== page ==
Ian's stated position in his youtube video on 3k karate is careful and perhaps too polite towards 3k practitioners so as to not offend.  He clearly says in conclusion that there's nothing wrong with 3k karate as long as it is done for health, enjoyment, culture, but then says that it's a different matter if one says that 3k is practical (which it is not).

The elephant in the room is that 3k practitioners do think their karate is practical.  They do think there is significant transferrence of skill to combat effectiveness.  Please, someone correct me if I am wrong but I do not see 3k folks willing to concede that their practice is merely for health, enjoyment, culture, fitness and related reasons.  Practicality in the form of transferrence of skill to combat is one of those reasons they will give.  It might not be worded in precisely that way from the average person when asked.  Usually you'll here a few descriptors of self-defense in their list of reasons.  I think it is at the point where a necessary component of 3k karate is the view that its practitioners believe it is practical, but it isn't.  It is impractical.  And it's adherents are wrong when they think it is practical.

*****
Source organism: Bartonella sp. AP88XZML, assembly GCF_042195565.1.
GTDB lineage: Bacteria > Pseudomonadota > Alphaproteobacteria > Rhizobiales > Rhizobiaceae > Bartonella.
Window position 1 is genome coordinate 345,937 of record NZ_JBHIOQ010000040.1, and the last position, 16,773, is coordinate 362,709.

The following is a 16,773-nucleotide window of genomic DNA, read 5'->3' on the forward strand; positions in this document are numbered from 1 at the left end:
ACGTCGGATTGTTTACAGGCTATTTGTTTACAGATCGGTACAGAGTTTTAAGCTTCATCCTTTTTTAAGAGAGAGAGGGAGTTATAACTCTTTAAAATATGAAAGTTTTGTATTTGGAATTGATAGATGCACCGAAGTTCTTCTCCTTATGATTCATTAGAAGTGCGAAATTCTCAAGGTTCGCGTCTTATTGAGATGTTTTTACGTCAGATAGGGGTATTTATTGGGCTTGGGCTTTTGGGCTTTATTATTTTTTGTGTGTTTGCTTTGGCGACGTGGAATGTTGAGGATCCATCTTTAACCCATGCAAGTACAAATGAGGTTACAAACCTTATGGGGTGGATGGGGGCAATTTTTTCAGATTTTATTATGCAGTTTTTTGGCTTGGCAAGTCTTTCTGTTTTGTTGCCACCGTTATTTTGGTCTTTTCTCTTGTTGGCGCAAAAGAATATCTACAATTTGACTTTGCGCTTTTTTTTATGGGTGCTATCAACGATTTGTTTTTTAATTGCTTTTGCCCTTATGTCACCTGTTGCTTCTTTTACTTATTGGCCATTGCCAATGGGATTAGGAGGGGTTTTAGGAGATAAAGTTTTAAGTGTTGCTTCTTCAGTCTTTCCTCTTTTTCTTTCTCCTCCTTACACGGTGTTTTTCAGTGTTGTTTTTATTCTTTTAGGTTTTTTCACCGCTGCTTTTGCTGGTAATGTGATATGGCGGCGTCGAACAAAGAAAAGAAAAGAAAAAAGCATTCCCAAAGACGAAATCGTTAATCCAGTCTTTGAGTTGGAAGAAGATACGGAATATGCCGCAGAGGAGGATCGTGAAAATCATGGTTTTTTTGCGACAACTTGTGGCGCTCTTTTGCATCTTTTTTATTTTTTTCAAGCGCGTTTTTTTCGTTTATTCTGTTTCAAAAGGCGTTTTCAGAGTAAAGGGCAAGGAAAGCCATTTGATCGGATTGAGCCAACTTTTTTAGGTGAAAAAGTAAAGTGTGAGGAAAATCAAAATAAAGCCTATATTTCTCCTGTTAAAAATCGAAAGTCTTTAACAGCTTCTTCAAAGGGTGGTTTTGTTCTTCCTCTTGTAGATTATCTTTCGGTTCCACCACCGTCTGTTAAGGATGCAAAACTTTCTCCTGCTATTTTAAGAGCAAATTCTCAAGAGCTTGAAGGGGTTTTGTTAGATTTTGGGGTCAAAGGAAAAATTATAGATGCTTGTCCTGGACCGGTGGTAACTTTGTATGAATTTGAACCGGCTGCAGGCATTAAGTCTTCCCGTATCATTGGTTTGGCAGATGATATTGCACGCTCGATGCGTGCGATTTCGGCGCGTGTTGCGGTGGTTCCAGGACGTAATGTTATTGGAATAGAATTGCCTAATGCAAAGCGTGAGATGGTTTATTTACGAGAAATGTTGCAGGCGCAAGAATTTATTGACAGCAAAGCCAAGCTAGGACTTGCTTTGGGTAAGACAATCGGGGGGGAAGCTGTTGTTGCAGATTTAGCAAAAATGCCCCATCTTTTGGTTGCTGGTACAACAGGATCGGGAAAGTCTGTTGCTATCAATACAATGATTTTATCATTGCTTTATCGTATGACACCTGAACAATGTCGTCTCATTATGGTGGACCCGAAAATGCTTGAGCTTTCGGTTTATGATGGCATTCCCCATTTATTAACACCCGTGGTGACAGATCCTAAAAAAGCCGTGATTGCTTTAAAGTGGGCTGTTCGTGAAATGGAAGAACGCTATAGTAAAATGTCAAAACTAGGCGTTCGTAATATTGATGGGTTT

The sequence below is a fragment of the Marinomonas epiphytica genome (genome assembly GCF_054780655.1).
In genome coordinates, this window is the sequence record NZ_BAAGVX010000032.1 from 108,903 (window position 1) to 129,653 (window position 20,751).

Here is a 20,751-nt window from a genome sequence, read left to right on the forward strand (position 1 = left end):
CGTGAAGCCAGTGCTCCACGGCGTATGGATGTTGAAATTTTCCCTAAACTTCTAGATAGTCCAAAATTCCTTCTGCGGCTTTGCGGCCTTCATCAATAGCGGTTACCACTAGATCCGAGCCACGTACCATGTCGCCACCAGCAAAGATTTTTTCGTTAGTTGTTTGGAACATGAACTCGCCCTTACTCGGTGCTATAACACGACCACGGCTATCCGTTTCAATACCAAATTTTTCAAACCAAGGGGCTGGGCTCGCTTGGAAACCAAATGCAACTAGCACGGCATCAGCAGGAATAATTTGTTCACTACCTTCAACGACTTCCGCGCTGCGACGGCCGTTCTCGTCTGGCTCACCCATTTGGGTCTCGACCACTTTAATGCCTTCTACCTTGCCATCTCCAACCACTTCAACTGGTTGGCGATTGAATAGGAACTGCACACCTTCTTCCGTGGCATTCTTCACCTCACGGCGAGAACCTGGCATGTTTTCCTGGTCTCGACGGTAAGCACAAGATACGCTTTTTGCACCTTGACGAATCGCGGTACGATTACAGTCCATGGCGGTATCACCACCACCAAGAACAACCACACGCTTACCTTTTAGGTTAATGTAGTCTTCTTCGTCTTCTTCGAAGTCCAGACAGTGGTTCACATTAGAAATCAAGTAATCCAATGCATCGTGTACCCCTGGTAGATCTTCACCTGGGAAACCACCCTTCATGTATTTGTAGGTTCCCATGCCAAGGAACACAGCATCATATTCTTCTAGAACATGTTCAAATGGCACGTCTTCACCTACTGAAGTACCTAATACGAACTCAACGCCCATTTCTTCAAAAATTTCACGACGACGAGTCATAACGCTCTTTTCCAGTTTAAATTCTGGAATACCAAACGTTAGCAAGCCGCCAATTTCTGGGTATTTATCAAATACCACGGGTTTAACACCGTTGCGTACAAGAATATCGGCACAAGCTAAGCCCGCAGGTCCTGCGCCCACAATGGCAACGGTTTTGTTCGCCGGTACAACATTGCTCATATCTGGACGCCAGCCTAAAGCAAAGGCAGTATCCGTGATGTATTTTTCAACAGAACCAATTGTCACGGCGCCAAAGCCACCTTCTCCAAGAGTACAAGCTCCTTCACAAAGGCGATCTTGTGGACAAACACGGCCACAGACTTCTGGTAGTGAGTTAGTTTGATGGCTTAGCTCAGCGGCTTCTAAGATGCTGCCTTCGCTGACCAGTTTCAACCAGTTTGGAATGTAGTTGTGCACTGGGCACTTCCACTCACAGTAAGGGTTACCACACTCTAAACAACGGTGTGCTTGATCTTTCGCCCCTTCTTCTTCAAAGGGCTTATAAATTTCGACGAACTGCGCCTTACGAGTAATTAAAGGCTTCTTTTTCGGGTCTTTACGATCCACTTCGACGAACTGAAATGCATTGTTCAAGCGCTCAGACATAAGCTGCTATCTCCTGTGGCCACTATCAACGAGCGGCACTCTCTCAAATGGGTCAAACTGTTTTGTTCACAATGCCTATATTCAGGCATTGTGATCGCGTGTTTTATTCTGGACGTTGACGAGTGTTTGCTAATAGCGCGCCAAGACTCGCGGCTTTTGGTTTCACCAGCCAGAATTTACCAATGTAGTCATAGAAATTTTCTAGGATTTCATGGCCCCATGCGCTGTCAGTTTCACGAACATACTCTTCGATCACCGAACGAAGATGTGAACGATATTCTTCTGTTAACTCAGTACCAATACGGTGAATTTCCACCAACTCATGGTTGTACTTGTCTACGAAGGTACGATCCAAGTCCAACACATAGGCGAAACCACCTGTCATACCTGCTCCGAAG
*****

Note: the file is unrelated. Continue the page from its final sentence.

I'm bringing this up not to be mean but because I think it should be called out.  It is dangerous to propagate a misleading confidence that one's hours and years of practice amount to practical combat skills when they do not.  I'm at a loss for a catchy acronym to replace 3k karate.  There ought to be something that does a better job of capturing the fact that it is impractical, or ineffective for combat.  I appreciate the full description of "3K's and never the 3 shall meet" but it's just too nice and leaves out too much.  As a consequence, karate which is done differently with a focus on bunkai and combat effectiveness does not get the credit that it deserves.